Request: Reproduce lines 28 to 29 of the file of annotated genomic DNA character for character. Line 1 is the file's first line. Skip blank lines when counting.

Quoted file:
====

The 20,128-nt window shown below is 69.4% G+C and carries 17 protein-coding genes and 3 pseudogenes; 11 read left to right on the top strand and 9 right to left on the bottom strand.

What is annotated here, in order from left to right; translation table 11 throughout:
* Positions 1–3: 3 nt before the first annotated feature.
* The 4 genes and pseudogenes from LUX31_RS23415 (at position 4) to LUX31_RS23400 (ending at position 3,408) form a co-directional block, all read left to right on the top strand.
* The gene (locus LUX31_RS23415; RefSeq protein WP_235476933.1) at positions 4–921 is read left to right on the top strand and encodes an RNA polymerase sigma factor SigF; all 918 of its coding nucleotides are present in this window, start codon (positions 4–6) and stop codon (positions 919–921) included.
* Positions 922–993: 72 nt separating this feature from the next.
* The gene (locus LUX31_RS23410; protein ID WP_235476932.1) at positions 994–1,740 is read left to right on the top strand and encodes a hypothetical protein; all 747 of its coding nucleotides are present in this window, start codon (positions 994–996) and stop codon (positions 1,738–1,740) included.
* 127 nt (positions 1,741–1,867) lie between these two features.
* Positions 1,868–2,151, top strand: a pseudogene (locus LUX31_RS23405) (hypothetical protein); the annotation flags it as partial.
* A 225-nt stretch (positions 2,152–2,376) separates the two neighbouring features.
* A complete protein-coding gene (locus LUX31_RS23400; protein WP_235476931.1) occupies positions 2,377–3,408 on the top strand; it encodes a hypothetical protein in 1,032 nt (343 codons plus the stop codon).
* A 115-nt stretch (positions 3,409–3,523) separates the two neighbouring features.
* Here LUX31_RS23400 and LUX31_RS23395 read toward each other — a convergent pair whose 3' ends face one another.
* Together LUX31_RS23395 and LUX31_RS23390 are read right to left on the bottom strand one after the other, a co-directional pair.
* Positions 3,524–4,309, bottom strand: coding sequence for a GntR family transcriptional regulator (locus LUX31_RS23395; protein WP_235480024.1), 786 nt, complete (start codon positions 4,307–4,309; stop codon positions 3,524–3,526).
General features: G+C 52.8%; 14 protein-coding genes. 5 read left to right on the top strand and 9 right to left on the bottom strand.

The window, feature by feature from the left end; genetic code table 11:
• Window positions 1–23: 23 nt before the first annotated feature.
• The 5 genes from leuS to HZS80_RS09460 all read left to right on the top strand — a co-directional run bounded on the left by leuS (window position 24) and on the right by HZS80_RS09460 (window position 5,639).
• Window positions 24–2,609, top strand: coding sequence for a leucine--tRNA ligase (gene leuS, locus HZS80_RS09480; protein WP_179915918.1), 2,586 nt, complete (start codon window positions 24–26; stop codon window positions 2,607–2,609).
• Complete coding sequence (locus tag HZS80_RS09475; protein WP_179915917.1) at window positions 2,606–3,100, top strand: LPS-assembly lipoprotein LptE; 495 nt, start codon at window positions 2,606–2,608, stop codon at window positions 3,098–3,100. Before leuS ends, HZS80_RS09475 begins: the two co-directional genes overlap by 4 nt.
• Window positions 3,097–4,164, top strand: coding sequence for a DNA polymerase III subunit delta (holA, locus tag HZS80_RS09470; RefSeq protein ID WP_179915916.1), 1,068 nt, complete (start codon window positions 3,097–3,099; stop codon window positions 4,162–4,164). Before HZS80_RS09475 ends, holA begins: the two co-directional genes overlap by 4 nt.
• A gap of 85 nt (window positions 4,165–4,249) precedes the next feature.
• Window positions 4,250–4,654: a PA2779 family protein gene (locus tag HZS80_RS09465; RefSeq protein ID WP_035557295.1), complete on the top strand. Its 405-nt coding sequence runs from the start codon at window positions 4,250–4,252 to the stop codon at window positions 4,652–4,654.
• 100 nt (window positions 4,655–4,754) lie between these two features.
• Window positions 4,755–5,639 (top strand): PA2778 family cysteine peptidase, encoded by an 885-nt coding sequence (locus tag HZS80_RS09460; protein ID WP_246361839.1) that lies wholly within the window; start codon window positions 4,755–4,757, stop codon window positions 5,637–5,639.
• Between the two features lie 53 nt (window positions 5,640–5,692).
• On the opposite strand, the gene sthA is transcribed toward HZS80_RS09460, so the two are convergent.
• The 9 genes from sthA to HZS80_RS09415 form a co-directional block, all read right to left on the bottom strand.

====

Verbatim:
• On the opposite strand, the gene sthA is transcribed toward HZS80_RS09460, so the two are convergent.
• The 9 genes from sthA to HZS80_RS09415 form a co-directional block, all read right to left on the bottom strand.